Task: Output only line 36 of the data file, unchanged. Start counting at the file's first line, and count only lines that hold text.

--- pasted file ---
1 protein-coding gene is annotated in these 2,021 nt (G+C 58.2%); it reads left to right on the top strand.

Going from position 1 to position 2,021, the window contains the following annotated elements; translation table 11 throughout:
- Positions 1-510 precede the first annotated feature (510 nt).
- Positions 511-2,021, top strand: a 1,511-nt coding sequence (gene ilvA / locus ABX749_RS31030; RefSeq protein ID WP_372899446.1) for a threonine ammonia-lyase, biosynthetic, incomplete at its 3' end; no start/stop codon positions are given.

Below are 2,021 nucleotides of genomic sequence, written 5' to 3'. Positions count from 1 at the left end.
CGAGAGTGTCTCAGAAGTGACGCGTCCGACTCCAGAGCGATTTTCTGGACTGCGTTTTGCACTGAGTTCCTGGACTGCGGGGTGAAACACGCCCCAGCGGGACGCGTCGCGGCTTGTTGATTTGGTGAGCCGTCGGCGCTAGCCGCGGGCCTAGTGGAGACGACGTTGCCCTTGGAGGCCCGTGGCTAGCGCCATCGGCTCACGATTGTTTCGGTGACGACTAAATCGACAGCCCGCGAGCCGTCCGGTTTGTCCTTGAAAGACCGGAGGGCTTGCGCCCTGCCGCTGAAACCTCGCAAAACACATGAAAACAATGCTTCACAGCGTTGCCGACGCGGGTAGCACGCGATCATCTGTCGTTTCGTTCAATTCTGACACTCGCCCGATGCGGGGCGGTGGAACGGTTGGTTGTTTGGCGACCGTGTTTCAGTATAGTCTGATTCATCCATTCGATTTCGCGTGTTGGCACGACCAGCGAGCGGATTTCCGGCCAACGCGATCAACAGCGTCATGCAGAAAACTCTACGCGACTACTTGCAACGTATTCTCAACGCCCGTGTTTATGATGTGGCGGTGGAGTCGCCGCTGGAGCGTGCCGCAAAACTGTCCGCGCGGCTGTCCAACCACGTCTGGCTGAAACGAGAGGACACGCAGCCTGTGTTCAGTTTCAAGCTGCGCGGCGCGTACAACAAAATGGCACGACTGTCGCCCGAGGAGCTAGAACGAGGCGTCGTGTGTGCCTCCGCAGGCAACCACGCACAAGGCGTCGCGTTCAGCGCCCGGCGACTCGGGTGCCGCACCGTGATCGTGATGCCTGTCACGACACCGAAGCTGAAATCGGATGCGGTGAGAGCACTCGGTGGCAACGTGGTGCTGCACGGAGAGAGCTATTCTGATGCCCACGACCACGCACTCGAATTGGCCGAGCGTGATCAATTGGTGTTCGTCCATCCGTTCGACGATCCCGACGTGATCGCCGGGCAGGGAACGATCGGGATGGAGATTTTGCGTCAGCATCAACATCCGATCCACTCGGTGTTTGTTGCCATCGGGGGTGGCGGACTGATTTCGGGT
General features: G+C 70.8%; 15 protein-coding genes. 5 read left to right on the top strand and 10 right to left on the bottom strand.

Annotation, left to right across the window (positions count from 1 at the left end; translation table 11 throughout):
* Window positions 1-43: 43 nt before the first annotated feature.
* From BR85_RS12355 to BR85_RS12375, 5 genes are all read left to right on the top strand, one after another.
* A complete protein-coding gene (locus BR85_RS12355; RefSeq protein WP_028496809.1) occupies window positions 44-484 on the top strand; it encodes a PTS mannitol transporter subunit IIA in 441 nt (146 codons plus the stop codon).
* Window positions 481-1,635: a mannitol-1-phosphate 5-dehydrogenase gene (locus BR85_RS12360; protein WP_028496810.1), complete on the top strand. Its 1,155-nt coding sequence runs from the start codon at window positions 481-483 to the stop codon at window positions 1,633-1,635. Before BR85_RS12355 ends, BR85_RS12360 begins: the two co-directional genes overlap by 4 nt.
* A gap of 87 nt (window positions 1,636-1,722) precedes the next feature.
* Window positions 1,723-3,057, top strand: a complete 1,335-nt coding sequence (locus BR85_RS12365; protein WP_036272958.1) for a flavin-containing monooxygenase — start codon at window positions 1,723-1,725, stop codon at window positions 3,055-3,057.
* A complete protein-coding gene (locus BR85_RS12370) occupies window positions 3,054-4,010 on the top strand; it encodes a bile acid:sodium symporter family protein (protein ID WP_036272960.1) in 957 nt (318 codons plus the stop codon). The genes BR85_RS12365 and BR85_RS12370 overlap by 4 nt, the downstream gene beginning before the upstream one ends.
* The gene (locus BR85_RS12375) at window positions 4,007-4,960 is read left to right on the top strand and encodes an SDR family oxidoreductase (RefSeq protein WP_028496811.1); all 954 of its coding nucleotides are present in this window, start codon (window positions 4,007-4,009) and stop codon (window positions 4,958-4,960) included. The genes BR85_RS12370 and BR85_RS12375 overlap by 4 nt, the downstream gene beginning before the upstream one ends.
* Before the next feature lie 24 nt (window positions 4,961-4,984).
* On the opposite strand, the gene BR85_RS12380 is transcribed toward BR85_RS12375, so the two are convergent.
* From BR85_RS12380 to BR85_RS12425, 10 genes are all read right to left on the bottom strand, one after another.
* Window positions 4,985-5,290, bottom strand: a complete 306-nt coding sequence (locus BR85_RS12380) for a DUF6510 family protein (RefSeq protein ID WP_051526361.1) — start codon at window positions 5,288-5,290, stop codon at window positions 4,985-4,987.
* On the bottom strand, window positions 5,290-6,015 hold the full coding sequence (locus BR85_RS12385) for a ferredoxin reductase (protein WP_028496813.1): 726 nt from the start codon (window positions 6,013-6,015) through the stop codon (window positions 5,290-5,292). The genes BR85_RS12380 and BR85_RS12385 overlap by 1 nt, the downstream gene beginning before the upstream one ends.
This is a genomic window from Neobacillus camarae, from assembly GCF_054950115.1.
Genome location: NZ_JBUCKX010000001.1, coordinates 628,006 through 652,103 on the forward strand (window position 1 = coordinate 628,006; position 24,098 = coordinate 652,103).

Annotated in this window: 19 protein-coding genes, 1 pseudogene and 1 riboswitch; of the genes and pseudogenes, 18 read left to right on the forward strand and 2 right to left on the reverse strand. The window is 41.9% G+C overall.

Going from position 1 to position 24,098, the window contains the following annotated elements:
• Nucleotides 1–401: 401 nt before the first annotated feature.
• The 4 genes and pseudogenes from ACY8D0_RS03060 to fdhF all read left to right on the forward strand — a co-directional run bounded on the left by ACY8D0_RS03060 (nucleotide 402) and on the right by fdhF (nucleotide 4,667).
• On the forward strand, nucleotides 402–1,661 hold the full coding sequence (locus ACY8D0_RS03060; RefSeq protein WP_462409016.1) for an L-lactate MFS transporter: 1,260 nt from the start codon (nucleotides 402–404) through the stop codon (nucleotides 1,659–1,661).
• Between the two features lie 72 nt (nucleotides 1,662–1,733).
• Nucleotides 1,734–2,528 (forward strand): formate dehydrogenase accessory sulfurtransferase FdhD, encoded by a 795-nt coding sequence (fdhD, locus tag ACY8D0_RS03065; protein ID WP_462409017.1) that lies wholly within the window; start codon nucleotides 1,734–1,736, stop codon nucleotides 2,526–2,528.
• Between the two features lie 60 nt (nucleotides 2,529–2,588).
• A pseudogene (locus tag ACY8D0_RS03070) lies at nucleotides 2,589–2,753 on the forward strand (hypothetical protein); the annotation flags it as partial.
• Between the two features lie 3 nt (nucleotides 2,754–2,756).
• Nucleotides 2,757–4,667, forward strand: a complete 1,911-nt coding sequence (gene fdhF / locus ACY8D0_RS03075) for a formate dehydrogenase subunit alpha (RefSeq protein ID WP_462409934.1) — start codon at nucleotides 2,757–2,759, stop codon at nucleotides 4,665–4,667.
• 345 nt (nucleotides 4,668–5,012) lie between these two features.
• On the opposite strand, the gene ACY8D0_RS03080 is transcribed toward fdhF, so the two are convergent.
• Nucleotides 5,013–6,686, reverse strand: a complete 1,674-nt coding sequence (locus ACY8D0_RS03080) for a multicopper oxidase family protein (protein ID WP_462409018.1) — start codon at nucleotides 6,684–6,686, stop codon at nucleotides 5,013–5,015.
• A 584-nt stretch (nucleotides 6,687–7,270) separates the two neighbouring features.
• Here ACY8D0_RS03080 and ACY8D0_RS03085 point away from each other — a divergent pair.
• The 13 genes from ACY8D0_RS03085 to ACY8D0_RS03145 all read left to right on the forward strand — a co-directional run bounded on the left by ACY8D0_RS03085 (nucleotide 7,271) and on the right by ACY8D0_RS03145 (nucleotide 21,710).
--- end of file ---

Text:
• On the opposite strand, the gene ACY8D0_RS03080 is transcribed toward fdhF, so the two are convergent.